This is an interesting take on the issue. For me, "certified polysomnographer" does not by default include RRTs. THE ONLY ONE BY DEFAULT IT DOES INCLUDE IS RPSGTs.As a Sleep tech since the early eighties, the costs associated with PSG have grown from the staffing side of the equation. At first, I worked in a world class Neurology based sleep laboratory. I was paid a salary commensurate with other Neuro-based technicians. Only with my move to a pulmonary based sleep facility, did I enjoy a major "bump" in my salary, as the facility did not have a pay scale for this "sleep tech" classification. Taking this new job allowed me to be the only technical sleep person in the facility and as such, I fit a unique role, but got wedged into a generic technician job category. I quickly exceeded that description and moved up, and hired other techs to work under me. Some of them had Respiratory backgrounds, and thus, we equalized the sleep tech and respiratory therapists pay scale, since we had to pay some "techs" who were also RTs. This now raised our costs significantly. We are paid equal to the RTs in Respiratory, but that was just a market demand, the equation of duties is nowhere near equal. The RTs, working in "Respiratory" perform Respiratory treatments, and we perform Sleep testing and Sleep treatments, irrespective of one's background. The only RTs who can perform sleep medicine testing and therapies are the ones the AASM, ACCP, and ATS have considered appropriate; those that are properly educated and proficient in sleep medicine. Otherwise, they are performing outside of their scope of practice. So, in the end, my history does not offer a similar perspective on the issue of cost, as the equipment has lowered in cost, but the staffing has artificially increased. And, as these two major components of sleep testing continue to hurtle towards their eventual end points, the need to control quality sleep medicine in whatever aspect, arena or capacity a patient is tested in, should ALWAYS fall to properly trained and experienced individuals. As for a 3/1 pt/tech ratio, 3 techs (whatever their backgrounds) taking care of 9 patients with all of the hand holding and interaction that patients undergoing PSG for titrations, pediatrics, or seizures, etc, necessitate, it does at least include a modicum of expectation of response from the technical staff. The 3 patients being taken care of, offer no consolation for the 6 (66%) of the other patients possibly calling out for them.Proper ambulatory testing can be accomplished, if all portable testing go through sleep doctors; on the front end (proper sleep consultation) and the back end; (sleep doc interpretation.) This would force the "certified polysomnographers" to be the ones performing these portable testing duties, and how that will interplay with the expectations of different allied health field entrants into the pool of "certified polysomnographers," we will have to wait and see. Some of these entrants might get bored, thinking that portable sleep testing and therapies is below their training, and some might find it a very interesting and important aspect to the milieu of sleep testing, that if anything, this shows is not stagnate.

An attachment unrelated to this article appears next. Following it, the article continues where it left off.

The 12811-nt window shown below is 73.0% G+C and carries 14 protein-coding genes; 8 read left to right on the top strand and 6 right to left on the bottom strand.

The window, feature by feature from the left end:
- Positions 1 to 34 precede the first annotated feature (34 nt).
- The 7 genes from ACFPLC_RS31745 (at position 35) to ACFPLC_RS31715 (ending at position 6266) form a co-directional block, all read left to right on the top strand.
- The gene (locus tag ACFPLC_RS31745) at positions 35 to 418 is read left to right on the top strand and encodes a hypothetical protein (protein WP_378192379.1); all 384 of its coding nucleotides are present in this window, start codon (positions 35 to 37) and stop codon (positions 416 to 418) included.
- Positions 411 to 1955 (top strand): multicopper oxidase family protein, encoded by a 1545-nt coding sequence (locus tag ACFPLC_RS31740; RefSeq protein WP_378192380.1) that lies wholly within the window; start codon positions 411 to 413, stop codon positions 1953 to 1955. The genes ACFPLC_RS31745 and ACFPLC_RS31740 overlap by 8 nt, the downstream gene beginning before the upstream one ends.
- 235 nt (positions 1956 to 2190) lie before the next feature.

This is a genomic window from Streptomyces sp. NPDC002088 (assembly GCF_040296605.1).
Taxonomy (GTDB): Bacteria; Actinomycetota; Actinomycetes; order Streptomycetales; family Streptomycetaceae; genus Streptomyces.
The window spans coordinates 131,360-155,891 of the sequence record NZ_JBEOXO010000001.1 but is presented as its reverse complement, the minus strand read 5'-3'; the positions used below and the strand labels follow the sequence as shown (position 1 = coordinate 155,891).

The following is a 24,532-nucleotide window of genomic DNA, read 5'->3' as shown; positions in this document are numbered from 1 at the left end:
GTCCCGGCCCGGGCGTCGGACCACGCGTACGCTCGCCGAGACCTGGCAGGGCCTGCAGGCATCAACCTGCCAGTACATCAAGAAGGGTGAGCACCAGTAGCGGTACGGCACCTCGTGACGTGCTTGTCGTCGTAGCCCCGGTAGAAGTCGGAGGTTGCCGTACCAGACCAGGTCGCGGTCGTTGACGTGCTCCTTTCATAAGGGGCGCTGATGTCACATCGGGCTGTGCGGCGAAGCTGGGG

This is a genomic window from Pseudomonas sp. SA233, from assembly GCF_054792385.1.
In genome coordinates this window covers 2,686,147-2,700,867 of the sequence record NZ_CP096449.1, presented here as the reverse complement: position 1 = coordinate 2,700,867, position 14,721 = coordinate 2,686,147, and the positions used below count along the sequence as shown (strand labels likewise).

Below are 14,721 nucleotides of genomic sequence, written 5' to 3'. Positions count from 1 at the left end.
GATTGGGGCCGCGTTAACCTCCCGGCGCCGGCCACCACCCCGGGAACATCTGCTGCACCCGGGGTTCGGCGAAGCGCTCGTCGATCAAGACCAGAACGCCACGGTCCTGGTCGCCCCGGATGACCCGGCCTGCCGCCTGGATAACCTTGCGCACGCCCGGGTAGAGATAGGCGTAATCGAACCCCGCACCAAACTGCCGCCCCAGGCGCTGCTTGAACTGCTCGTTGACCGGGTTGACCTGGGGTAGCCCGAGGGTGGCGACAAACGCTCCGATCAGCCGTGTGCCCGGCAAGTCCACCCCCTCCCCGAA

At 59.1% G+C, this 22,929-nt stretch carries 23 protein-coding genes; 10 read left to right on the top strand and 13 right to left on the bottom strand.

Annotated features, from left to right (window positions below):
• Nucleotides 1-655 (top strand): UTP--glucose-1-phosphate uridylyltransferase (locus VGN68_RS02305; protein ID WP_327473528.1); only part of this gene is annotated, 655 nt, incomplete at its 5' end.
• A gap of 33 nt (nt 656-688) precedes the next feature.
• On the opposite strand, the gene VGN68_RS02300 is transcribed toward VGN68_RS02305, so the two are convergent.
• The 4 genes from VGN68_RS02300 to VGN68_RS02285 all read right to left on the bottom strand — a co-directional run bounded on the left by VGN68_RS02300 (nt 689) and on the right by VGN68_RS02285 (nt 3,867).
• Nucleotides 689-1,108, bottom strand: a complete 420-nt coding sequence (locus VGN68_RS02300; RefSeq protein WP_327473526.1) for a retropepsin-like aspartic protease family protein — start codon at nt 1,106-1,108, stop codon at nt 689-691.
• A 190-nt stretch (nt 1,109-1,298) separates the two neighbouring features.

Thank you for your comments on this post. I agree that "certified polysomnographer" should = RPSGT. However, respiratory therapists are making power plays in some states. For example, in some states respiratory therapists are trying to enact statutes making it mandatory that a respiratory therapist be present during all CPAP/BiPAP titrations.
As for technician/patient ratio, I think that a 3:1 ration would be appropriate only under limited circumstances (adult patients, psg's - not titrations). I agree that the current standard of 2:1 leads to better quality studies. However, I feel that portable home testing is vastly inferior to both ratios.